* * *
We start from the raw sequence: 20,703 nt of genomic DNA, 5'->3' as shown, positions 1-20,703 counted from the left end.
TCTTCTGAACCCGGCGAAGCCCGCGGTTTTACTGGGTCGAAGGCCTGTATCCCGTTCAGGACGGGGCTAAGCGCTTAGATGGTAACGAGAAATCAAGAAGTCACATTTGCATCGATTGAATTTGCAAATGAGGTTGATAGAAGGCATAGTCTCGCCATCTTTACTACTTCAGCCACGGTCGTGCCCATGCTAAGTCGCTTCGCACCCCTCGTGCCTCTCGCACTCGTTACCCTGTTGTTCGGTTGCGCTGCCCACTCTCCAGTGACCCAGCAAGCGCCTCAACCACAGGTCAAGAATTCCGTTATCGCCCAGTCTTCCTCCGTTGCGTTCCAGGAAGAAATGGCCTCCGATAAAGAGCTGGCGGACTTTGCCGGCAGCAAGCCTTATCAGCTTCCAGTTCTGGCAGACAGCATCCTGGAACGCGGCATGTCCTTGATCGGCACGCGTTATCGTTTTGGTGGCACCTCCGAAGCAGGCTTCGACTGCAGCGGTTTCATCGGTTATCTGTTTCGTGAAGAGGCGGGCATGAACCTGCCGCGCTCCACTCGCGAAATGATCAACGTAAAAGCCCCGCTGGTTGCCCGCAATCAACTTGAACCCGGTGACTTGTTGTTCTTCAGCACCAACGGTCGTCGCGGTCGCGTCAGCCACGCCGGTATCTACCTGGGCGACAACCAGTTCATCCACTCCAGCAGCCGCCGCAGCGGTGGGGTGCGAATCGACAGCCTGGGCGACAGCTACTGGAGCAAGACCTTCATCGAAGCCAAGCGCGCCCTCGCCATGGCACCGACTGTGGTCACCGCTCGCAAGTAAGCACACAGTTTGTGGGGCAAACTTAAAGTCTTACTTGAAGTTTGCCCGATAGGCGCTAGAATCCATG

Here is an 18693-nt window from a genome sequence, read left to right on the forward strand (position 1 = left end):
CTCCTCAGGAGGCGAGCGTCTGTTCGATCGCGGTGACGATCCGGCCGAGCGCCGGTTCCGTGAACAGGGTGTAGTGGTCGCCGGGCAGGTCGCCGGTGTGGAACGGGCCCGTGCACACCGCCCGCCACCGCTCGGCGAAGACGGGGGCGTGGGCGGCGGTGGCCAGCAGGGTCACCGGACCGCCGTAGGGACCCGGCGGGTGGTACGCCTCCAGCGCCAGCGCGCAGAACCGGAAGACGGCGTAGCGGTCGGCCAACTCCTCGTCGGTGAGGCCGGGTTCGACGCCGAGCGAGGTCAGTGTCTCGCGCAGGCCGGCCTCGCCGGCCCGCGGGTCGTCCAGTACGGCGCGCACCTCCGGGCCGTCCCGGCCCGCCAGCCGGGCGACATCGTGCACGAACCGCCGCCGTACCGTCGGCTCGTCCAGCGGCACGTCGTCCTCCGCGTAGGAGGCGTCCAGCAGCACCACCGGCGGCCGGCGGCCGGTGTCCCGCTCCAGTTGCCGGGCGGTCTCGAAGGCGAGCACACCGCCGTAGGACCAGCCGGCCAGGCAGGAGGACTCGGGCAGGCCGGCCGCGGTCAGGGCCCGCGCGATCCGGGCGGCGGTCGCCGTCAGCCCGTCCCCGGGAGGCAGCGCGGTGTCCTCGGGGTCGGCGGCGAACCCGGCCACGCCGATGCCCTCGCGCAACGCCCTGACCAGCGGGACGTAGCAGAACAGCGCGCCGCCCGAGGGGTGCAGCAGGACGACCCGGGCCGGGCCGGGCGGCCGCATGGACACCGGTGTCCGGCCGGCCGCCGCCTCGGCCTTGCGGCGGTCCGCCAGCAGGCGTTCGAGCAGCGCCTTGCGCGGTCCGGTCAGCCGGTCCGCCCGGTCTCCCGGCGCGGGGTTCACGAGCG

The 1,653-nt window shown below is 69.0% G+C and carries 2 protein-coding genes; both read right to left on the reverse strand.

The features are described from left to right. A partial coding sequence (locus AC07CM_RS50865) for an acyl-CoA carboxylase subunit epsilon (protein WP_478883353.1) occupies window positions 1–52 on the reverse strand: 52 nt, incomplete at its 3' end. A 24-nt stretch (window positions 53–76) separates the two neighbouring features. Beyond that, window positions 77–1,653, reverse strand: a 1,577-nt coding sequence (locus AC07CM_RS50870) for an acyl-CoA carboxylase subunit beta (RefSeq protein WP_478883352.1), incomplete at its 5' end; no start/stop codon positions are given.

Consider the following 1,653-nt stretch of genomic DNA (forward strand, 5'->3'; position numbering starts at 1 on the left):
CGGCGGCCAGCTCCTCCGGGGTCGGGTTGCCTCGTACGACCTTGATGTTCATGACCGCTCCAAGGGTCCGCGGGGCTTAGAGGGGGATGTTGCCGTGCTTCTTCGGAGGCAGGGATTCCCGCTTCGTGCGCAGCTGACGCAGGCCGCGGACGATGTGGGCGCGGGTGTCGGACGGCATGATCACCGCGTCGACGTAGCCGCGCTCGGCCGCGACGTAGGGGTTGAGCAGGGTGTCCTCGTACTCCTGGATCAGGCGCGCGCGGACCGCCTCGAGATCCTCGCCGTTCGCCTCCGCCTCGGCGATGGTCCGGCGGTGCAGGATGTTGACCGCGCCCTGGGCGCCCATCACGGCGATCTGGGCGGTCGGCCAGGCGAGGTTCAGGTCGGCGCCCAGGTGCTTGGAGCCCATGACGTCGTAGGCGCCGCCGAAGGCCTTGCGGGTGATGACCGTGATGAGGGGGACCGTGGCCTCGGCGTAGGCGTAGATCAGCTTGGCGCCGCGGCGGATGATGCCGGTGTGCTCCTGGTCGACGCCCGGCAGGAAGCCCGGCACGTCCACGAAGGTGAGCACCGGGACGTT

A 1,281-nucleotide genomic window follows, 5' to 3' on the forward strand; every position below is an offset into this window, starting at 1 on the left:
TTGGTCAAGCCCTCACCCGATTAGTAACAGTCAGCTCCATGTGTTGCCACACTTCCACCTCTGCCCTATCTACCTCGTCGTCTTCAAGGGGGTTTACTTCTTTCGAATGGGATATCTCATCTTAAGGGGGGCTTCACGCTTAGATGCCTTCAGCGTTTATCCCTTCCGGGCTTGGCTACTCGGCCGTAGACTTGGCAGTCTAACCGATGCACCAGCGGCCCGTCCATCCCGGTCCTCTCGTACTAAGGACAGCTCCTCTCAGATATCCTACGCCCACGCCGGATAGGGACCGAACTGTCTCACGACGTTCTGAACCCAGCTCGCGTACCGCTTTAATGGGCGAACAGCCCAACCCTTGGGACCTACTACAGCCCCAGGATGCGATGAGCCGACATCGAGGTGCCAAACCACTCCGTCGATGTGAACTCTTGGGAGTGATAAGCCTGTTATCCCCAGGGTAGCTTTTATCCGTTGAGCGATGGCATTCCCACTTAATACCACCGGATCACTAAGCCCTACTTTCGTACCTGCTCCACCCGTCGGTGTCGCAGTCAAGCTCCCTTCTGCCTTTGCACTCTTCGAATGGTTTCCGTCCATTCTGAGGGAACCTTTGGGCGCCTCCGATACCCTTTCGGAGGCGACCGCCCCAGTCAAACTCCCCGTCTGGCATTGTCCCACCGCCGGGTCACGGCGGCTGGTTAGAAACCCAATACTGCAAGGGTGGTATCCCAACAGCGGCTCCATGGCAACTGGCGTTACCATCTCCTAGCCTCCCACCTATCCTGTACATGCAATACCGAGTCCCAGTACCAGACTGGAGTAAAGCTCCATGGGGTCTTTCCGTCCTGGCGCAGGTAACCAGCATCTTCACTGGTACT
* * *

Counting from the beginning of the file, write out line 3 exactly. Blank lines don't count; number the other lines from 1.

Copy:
Here is an 18693-nt window from a genome sequence, read left to right on the forward strand (position 1 = left end):